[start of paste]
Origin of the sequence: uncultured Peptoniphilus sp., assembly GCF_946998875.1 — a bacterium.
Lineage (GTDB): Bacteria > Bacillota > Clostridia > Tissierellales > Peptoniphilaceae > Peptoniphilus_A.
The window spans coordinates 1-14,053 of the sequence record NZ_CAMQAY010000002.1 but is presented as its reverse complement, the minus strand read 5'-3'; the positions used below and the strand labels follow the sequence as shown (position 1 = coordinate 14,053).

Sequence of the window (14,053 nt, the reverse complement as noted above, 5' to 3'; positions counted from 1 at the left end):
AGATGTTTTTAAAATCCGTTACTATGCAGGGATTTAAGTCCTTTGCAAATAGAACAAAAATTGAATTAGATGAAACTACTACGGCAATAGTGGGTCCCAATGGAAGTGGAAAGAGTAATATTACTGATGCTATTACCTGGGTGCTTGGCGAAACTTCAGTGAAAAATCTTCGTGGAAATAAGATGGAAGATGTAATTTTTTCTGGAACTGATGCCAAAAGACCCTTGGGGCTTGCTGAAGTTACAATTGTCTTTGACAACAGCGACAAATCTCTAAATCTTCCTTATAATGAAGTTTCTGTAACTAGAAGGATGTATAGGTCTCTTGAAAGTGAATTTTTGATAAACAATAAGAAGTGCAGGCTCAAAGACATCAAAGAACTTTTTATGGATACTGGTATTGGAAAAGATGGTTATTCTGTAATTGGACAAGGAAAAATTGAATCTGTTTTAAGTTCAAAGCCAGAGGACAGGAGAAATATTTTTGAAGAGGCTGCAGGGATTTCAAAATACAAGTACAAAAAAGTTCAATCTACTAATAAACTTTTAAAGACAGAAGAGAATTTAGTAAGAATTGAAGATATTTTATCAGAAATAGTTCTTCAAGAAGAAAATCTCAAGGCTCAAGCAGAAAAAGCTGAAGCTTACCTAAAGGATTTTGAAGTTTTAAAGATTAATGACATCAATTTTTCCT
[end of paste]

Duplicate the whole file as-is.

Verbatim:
Origin of the sequence: uncultured Peptoniphilus sp., assembly GCF_946998875.1 — a bacterium.
Lineage (GTDB): Bacteria > Bacillota > Clostridia > Tissierellales > Peptoniphilaceae > Peptoniphilus_A.
The window spans coordinates 1-14,053 of the sequence record NZ_CAMQAY010000002.1 but is presented as its reverse complement, the minus strand read 5'-3'; the positions used below and the strand labels follow the sequence as shown (position 1 = coordinate 14,053).

Sequence of the window (14,053 nt, the reverse complement as noted above, 5' to 3'; positions counted from 1 at the left end):
AGATGTTTTTAAAATCCGTTACTATGCAGGGATTTAAGTCCTTTGCAAATAGAACAAAAATTGAATTAGATGAAACTACTACGGCAATAGTGGGTCCCAATGGAAGTGGAAAGAGTAATATTACTGATGCTATTACCTGGGTGCTTGGCGAAACTTCAGTGAAAAATCTTCGTGGAAATAAGATGGAAGATGTAATTTTTTCTGGAACTGATGCCAAAAGACCCTTGGGGCTTGCTGAAGTTACAATTGTCTTTGACAACAGCGACAAATCTCTAAATCTTCCTTATAATGAAGTTTCTGTAACTAGAAGGATGTATAGGTCTCTTGAAAGTGAATTTTTGATAAACAATAAGAAGTGCAGGCTCAAAGACATCAAAGAACTTTTTATGGATACTGGTATTGGAAAAGATGGTTATTCTGTAATTGGACAAGGAAAAATTGAATCTGTTTTAAGTTCAAAGCCAGAGGACAGGAGAAATATTTTTGAAGAGGCTGCAGGGATTTCAAAATACAAGTACAAAAAAGTTCAATCTACTAATAAACTTTTAAAGACAGAAGAGAATTTAGTAAGAATTGAAGATATTTTATCAGAAATAGTTCTTCAAGAAGAAAATCTCAAGGCTCAAGCAGAAAAAGCTGAAGCTTACCTAAAGGATTTTGAAGTTTTAAAGATTAATGACATCAATTTTTCCT